Finn and I are roadies right now. Erin is performing with the Omaha Symphony in their annual Christmas show and we’ve come along for the ride.
It’s kind of surreal sharing this experience with Finn. The last time Erin and I spent more than a few weeks in a hotel we were touring together. Long before Finn was a thought.
As we were packing for the trip it felt somewhat routine figuring out what to take so we could maintain a semblance of home on the road.
Finn filled his small suitcase with a careful selection of toys, Legos and art supplies.
Homeschooling has made things a little less complicated to some degree.
And there are plenty of “field trip” opportunities.
I just have to keep reminding myself that we are not on vacation.
Or are we?
Before we left, Erin and I scoped out the museums.
Our halfway point to Omaha was Cincinnati, where Erin is from. The timing worked out so we were there for Thanksgiving with her family and Finn could have some quality time with his cousins.
Erin had always been fond of the Cincinnati Art museum and had mentioned one of her favorite paintings was Van Gogh’s Undergrowth with Two Figures, on display there.
There never seems to be enough time to fully appreciate everything in a museum.
This is especially true when you’re with a seven year-old who wants to zip from one room to the next.
Eventually we found the painting and Finn ran right up to it.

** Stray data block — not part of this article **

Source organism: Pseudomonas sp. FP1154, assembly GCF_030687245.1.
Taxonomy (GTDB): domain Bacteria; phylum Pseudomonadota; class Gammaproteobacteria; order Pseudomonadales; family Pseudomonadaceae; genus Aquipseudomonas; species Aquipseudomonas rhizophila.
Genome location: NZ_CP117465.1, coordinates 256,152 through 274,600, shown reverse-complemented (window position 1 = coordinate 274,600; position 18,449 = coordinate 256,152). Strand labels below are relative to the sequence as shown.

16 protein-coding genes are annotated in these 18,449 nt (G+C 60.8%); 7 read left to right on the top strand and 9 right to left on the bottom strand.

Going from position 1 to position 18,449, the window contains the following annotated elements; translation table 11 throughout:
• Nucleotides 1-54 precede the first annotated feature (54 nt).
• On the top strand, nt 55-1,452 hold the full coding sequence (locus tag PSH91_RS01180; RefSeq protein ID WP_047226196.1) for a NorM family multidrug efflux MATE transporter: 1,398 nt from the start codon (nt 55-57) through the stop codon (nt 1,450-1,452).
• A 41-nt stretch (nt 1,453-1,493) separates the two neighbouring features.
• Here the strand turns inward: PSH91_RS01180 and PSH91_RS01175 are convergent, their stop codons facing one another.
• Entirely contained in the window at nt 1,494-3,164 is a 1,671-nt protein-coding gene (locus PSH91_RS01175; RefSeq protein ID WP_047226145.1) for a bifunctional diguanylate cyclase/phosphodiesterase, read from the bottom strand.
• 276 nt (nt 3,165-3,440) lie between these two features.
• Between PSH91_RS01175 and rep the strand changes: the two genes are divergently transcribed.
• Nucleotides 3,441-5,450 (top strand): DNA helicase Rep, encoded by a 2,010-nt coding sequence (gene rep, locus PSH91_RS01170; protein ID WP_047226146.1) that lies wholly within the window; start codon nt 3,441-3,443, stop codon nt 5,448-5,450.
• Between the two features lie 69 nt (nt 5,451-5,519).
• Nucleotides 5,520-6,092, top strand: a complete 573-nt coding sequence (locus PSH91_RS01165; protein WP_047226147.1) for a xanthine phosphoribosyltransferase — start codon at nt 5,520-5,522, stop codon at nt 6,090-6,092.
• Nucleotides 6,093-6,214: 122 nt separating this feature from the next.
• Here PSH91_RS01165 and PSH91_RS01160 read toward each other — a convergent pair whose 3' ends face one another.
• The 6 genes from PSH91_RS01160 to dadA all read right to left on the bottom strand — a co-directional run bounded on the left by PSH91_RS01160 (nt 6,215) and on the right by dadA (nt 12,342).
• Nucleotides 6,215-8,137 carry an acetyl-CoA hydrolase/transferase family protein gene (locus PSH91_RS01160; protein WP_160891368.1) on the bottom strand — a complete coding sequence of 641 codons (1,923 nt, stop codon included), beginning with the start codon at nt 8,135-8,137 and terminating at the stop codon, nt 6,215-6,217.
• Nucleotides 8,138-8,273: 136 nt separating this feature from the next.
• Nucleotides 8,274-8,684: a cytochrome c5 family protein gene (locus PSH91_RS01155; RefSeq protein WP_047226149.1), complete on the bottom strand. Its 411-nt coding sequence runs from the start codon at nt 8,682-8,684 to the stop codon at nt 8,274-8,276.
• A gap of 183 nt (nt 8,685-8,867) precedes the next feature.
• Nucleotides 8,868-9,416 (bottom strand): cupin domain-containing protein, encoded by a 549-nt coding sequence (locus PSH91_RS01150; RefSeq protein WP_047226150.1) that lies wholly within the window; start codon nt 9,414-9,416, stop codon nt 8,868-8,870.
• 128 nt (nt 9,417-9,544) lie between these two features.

Really close to it.
“Look Daddoo!” he said. “To make it look like that he had to paint it real fast like this!”
Then he pretended to paint furiously, with his hand about an inch from the canvas.
“Stop!” I said in a mini panic. “You can’t get that close to the painting!”
“Why?” He asked, surprised.
“You might touch it accidentally and damage it,” I said.
“No I won’t, the paint’s very thick. Look,” he pointed again with his finger perilously close to the canvas.
“Step back!” I whispered intensely, moving him back with my hand and expecting to hear an alarm go off any second.
It’s not that he hasn’t been to museums. But it has been a while. And we’ve most recently been to children’s museums where you can touch everything.
Still, there was a small part of me that expected him to react with a little more reverence and awe.
I always kind of get butterflies when I see a famous painting. Thinking of the energy it took to create it and the number of people who had to believe in it enough for it to be hanging here on this wall 120 years later.
For a moment I was able to get him to step back and just look at it from a comfortable distance.
“The trees are purple. Why are they purple?” he said.
Years from now, after a dozen or more museum visits, I’m sure he will feel the awe. But this time it was pure curiosity and enthusiasm.
And for now I’ll take that as marks of a successful field trip.